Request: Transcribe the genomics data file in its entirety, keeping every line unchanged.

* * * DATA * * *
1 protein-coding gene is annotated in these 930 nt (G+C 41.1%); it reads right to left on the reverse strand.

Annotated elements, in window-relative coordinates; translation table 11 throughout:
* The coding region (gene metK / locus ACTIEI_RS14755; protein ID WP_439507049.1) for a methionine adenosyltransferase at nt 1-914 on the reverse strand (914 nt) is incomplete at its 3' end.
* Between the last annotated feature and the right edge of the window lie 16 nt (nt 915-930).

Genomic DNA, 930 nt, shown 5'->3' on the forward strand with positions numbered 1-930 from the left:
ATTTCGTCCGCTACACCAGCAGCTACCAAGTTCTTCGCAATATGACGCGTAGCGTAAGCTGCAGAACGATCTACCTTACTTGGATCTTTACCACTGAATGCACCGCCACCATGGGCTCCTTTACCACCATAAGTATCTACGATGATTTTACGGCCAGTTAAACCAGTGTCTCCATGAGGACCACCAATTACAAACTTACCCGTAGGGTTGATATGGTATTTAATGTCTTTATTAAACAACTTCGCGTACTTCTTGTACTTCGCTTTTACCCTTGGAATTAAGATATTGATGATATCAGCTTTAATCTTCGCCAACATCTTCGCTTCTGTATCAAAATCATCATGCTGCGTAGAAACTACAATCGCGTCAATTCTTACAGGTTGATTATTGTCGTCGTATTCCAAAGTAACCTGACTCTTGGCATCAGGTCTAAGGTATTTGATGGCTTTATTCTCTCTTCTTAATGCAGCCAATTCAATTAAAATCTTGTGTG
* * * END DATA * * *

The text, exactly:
1 protein-coding gene is annotated in these 930 nt (G+C 41.1%); it reads right to left on the reverse strand.

Annotated elements, in window-relative coordinates; translation table 11 throughout:
* The coding region (gene metK / locus ACTIEI_RS14755; protein ID WP_439507049.1) for a methionine adenosyltransferase at nt 1-914 on the reverse strand (914 nt) is incomplete at its 3' end.
* Between the last annotated feature and the right edge of the window lie 16 nt (nt 915-930).

Genomic DNA, 930 nt, shown 5'->3' on the forward strand with positions numbered 1-930 from the left:
ATTTCGTCCGCTACACCAGCAGCTACCAAGTTCTTCGCAATATGACGCGTAGCGTAAGCTGCAGAACGATCTACCTTACTTGGATCTTTACCACTGAATGCACCGCCACCATGGGCTCCTTTACCACCATAAGTATCTACGATGATTTTACGGCCAGTTAAACCAGTGTCTCCATGAGGACCACCAATTACAAACTTACCCGTAGGGTTGATATGGTATTTAATGTCTTTATTAAACAACTTCGCGTACTTCTTGTACTTCGCTTTTACCCTTGGAATTAAGATATTGATGATATCAGCTTTAATCTTCGCCAACATCTTCGCTTCTGTATCAAAATCATCATGCTGCGTAGAAACTACAATCGCGTCAATTCTTACAGGTTGATTATTGTCGTCGTATTCCAAAGTAACCTGACTCTTGGCATCAGGTCTAAGGTATTTGATGGCTTTATTCTCTCTTCTTAATGCAGCCAATTCAATTAAAATCTTGTGTG